Winter storm will bring snow to South

Story highlights

  • Snow is forecast for much of the Southeast late Friday and early Saturday
  • National Weather Service has issued winter storm watches for Alabama, Georgia and the Carolinas

Atlanta (CNN)Nervous residents have flocked to grocery stores in anticipation of snow in the South this weekend.

A winter storm is expected to sweep through the Southeastern United States late Friday and early Saturday, bringing a potential mix of snow, sleet and ice.
    Raleigh, North Carolina, is likely to face the brunt of the storm, with 4 to 10 inches of snow predicted. Charlotte is looking at some 3-4 inches of snow, and CNN's meteorologists believe at least an inch of snow is likely to fall in Metro Atlanta, with potential for up to 4 inches.
    The National Weather Service has issued winter storm watches for Alabama, Georgia and the Carolinas -- including such metropolitan areas as Atlanta, Birmingham, Alabama; and Greenville, South Carolina.
    A winter storm watch means there is potential for significant snow, sleet or ice accumulations that may impact travel. Lighter accumulations of snow are forecast for portions of Mississippi, Tennessee and Virginia.
    "The heaviest snowfall will be expected to fall from the southern Appalachians to southeastern Virginia," said the National Weather Service, adding that "most precipitation will begin to taper off by Saturday evening."
    Many schools and universities weren't taking any chances. Atlanta students will go home two hours early Friday and Georgia Tech will close at noon. The University of Alabama is suspending operations for the day.

    Because of a snow flurry...really? #atlantacrazy #atl #atlanta #lol #kroger #milk #eggs #bread #snowpocalypse

    A photo posted by Alex Preston (@alexprestonatl) on

    As customary, residents in warning areas flocked to grocery stories to load up on bread, milk and more. Alex Preston of Atlanta wrote with his photo of long lines: "Because of a snow flurry ... really?"
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    While hardy folks from the North often scoff at Southerners for the clearing of store shelves, we might be able to thank a particular region for at least some of it, according to AccuWeather.com.
    "It appears that New Englanders can take credit for the purchasing of milk and bread prior to the storm," the site reported last year. "It was the monumental blizzard in 1978 that trapped many in homes for weeks that gets at least some credit for the current tradition."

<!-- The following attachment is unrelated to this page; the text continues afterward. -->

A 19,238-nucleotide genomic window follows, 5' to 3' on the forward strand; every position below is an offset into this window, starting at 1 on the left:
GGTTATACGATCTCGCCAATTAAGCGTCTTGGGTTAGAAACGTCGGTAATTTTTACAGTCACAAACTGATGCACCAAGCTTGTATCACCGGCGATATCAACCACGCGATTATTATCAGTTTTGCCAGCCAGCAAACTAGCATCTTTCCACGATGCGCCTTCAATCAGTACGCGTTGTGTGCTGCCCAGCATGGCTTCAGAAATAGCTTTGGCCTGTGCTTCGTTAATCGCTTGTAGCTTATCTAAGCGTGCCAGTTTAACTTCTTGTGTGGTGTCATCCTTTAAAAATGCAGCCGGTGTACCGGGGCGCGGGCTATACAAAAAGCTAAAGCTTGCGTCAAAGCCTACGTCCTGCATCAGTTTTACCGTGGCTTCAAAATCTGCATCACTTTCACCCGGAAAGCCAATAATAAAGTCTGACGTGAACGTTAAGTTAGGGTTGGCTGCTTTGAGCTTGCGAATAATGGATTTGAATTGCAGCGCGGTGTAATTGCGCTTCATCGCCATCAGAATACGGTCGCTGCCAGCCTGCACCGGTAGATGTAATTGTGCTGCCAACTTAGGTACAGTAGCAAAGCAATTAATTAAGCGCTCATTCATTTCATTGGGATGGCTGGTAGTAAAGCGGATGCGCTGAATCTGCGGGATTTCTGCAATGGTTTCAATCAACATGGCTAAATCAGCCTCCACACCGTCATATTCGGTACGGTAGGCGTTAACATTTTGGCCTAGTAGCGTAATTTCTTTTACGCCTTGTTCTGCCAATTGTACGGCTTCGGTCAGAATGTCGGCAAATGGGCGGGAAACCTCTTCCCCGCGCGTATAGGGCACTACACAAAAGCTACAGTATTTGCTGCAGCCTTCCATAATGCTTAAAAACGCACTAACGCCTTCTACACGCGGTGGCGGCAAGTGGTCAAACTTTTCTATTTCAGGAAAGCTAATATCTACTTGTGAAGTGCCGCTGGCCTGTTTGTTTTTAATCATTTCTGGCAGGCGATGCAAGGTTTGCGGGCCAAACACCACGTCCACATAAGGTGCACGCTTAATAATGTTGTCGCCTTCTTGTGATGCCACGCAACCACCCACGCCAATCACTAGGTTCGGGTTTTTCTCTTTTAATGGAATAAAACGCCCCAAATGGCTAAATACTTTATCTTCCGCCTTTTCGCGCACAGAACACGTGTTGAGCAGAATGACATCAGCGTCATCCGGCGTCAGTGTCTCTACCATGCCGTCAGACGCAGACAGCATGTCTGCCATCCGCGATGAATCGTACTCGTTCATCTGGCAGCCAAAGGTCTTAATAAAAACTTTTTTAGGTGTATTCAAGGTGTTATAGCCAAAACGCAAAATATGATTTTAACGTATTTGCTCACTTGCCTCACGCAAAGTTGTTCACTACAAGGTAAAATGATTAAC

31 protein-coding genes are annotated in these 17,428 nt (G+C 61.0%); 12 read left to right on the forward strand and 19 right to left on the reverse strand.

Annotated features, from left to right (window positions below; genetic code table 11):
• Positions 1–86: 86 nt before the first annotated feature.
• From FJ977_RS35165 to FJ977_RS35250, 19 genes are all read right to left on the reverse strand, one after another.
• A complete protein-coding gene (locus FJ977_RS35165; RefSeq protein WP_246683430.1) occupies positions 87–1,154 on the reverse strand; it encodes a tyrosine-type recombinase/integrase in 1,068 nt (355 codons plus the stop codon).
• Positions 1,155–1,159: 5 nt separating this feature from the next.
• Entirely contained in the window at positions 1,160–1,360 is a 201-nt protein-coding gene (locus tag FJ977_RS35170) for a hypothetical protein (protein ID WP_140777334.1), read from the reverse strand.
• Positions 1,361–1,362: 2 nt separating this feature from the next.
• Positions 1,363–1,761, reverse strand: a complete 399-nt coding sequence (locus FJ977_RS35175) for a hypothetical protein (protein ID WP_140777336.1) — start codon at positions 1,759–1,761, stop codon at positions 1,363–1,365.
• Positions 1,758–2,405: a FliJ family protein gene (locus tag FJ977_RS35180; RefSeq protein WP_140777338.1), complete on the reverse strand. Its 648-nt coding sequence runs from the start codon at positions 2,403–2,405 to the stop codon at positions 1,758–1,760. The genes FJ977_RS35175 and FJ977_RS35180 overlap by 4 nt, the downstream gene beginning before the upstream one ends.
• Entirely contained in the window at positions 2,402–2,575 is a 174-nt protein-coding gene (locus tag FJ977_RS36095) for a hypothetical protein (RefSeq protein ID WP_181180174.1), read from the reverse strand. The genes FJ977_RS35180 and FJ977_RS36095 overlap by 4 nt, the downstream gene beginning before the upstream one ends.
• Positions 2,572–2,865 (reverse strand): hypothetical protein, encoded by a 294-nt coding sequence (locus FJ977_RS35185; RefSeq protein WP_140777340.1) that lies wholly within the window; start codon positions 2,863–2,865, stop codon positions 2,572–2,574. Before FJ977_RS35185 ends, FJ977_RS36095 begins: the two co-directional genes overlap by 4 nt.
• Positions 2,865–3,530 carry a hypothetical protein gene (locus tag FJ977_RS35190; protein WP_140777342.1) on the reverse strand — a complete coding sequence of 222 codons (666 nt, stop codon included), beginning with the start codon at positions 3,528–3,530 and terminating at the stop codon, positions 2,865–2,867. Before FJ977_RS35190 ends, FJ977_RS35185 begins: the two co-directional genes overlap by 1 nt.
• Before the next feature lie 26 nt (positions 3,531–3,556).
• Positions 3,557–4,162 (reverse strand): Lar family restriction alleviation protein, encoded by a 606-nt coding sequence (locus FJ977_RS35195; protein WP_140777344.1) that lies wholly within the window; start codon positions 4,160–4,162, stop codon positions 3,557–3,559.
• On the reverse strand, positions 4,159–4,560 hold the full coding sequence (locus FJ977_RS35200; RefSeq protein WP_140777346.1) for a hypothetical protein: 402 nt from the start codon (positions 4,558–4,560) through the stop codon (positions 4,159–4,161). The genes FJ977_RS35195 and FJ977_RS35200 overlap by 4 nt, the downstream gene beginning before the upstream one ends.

Most of the salad had been tossed into grocery carts by Thursday evening in Smyrna, Georgia.
    Amid the run on goods, forecasters are telling people to take warnings and watches seriously.
    Major airlines issued advisories about potential impact. Flightaware, which tracks cancellations, on Thursday evening did not show a large number of those for Friday and Saturday, but those numbers could quickly change.
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    Snowstorms in the South are notoriously difficult to forecast, as timing or a change of 1 or 2 degrees can be the difference between several inches of snow or just a cold rain. National Weather Service meteorologists called the forecast "tricky" in their discussion of the storm Wednesday.
    There is still some uncertainty, as a few forecasting models show precipitation arriving before the temperatures cool down enough to create snow. As the storm develops out of the Gulf of Mexico there is chance that a narrow band of forecasted higher snow totals could widen, producing heavier snow across a broader area.
    And depending on where the snow/rain line falls, some areas could see a mixture of rain and snow in the beginning, which would keep snow totals down. This is especially likely in places like Birmingham, where the storm will begin earlier on Friday -- most likely as a wintry mix of snow and sleet.
    There is a chance the air will remain just warm enough in places farther south that the precipitation will just fall as sleet.
    The best news about this storm is that it will happen on the weekend, which should prevent another "snow jam" scenario like the one that paralyzed Atlanta in January 2014.
    During that storm tens of thousands of weekday commuters left work around the same time, creating massive gridlock on roads and highways and stranding vehicles for hours.